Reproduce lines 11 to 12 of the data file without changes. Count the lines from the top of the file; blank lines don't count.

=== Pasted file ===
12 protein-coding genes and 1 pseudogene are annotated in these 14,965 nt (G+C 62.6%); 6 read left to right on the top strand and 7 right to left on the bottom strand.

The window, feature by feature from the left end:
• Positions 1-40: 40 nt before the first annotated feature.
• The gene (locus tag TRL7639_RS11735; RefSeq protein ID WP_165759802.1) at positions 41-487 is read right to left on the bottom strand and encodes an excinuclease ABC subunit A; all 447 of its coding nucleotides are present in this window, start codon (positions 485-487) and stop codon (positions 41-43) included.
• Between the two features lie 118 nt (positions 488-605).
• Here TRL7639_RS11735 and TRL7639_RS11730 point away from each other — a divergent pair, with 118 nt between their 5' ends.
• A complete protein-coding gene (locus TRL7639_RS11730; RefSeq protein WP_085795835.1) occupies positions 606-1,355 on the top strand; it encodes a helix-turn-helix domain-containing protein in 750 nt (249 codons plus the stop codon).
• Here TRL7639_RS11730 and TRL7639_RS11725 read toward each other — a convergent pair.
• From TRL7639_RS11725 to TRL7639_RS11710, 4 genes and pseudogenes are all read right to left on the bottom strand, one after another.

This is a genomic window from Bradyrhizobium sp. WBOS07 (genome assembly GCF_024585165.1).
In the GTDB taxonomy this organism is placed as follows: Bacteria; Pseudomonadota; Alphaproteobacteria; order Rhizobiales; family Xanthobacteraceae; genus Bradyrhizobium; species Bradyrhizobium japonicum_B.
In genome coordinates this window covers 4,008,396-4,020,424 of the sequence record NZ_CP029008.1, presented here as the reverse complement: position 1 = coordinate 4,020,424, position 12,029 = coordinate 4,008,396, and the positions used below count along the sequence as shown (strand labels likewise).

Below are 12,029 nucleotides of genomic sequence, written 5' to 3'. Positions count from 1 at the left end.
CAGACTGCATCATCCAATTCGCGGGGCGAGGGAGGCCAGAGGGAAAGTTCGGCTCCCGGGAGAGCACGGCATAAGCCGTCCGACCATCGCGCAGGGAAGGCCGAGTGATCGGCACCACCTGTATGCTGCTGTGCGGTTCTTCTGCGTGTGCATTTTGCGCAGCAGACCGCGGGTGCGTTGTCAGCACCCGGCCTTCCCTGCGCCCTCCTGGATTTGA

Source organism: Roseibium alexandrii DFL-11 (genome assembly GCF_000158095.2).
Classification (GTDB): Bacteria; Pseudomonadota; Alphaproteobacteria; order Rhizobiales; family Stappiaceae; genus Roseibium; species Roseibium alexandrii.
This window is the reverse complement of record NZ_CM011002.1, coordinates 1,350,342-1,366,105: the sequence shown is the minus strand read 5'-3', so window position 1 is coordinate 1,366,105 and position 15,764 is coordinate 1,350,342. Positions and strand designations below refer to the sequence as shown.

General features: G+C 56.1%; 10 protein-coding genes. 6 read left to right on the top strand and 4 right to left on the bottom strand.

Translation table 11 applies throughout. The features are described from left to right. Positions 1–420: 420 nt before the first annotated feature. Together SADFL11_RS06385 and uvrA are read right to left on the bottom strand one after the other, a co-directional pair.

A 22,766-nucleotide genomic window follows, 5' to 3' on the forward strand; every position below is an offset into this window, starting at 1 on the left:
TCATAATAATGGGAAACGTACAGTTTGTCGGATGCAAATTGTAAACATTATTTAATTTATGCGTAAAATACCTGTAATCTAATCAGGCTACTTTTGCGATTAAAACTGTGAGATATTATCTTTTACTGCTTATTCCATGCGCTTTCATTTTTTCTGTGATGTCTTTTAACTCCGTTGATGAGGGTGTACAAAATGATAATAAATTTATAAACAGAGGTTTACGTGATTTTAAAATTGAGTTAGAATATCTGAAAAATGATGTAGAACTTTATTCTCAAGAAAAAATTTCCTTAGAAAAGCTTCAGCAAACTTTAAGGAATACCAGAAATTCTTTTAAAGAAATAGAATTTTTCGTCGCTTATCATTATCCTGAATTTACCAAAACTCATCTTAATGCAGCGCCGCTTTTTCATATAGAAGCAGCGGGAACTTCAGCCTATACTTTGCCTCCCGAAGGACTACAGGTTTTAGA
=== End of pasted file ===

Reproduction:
In the GTDB taxonomy this organism is placed as follows: Bacteria; Pseudomonadota; Alphaproteobacteria; order Rhizobiales; family Xanthobacteraceae; genus Bradyrhizobium; species Bradyrhizobium japonicum_B.
In genome coordinates this window covers 4,008,396-4,020,424 of the sequence record NZ_CP029008.1, presented here as the reverse complement: position 1 = coordinate 4,020,424, position 12,029 = coordinate 4,008,396, and the positions used below count along the sequence as shown (strand labels likewise).